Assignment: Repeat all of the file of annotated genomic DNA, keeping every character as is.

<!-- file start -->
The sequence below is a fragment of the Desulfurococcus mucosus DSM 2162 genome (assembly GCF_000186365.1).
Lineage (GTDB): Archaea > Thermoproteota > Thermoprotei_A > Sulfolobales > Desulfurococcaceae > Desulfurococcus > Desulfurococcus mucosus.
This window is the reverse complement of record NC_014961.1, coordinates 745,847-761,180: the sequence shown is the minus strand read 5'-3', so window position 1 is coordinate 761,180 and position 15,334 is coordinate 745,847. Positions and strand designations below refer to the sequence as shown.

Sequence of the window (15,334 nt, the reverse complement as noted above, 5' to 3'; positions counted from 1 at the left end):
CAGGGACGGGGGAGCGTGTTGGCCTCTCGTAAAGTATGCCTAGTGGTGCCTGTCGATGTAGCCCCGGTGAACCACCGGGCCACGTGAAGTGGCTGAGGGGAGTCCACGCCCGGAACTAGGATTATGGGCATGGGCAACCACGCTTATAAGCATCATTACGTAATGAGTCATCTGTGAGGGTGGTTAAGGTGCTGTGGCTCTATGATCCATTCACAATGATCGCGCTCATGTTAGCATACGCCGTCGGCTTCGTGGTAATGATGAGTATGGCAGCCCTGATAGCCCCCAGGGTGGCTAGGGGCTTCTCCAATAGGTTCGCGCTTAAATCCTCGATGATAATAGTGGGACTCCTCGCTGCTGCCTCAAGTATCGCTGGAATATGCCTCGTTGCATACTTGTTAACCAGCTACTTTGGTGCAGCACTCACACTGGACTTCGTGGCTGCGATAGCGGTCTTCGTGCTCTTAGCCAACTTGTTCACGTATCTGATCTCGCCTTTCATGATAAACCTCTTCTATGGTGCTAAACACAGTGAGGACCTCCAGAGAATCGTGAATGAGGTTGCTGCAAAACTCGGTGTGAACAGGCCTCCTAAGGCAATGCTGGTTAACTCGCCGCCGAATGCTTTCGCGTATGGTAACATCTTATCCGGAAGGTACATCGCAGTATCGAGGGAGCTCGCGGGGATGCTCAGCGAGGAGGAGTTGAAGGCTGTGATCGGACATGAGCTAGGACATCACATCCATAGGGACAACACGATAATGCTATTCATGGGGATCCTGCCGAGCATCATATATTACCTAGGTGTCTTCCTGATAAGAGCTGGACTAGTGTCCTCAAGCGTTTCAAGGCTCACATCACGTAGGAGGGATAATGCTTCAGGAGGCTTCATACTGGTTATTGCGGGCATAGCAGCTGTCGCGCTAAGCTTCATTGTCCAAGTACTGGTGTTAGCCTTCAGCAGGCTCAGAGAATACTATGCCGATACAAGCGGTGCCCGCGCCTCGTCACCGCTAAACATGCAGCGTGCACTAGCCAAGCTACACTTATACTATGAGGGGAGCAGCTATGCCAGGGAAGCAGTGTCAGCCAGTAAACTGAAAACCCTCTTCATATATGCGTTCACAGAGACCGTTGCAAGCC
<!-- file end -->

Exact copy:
The sequence below is a fragment of the Desulfurococcus mucosus DSM 2162 genome (assembly GCF_000186365.1).
Lineage (GTDB): Archaea > Thermoproteota > Thermoprotei_A > Sulfolobales > Desulfurococcaceae > Desulfurococcus > Desulfurococcus mucosus.
This window is the reverse complement of record NC_014961.1, coordinates 745,847-761,180: the sequence shown is the minus strand read 5'-3', so window position 1 is coordinate 761,180 and position 15,334 is coordinate 745,847. Positions and strand designations below refer to the sequence as shown.

Sequence of the window (15,334 nt, the reverse complement as noted above, 5' to 3'; positions counted from 1 at the left end):
CAGGGACGGGGGAGCGTGTTGGCCTCTCGTAAAGTATGCCTAGTGGTGCCTGTCGATGTAGCCCCGGTGAACCACCGGGCCACGTGAAGTGGCTGAGGGGAGTCCACGCCCGGAACTAGGATTATGGGCATGGGCAACCACGCTTATAAGCATCATTACGTAATGAGTCATCTGTGAGGGTGGTTAAGGTGCTGTGGCTCTATGATCCATTCACAATGATCGCGCTCATGTTAGCATACGCCGTCGGCTTCGTGGTAATGATGAGTATGGCAGCCCTGATAGCCCCCAGGGTGGCTAGGGGCTTCTCCAATAGGTTCGCGCTTAAATCCTCGATGATAATAGTGGGACTCCTCGCTGCTGCCTCAAGTATCGCTGGAATATGCCTCGTTGCATACTTGTTAACCAGCTACTTTGGTGCAGCACTCACACTGGACTTCGTGGCTGCGATAGCGGTCTTCGTGCTCTTAGCCAACTTGTTCACGTATCTGATCTCGCCTTTCATGATAAACCTCTTCTATGGTGCTAAACACAGTGAGGACCTCCAGAGAATCGTGAATGAGGTTGCTGCAAAACTCGGTGTGAACAGGCCTCCTAAGGCAATGCTGGTTAACTCGCCGCCGAATGCTTTCGCGTATGGTAACATCTTATCCGGAAGGTACATCGCAGTATCGAGGGAGCTCGCGGGGATGCTCAGCGAGGAGGAGTTGAAGGCTGTGATCGGACATGAGCTAGGACATCACATCCATAGGGACAACACGATAATGCTATTCATGGGGATCCTGCCGAGCATCATATATTACCTAGGTGTCTTCCTGATAAGAGCTGGACTAGTGTCCTCAAGCGTTTCAAGGCTCACATCACGTAGGAGGGATAATGCTTCAGGAGGCTTCATACTGGTTATTGCGGGCATAGCAGCTGTCGCGCTAAGCTTCATTGTCCAAGTACTGGTGTTAGCCTTCAGCAGGCTCAGAGAATACTATGCCGATACAAGCGGTGCCCGCGCCTCGTCACCGCTAAACATGCAGCGTGCACTAGCCAAGCTACACTTATACTATGAGGGGAGCAGCTATGCCAGGGAAGCAGTGTCAGCCAGTAAACTGAAAACCCTCTTCATATATGCGTTCACAGAGACCGTTGCAAGCC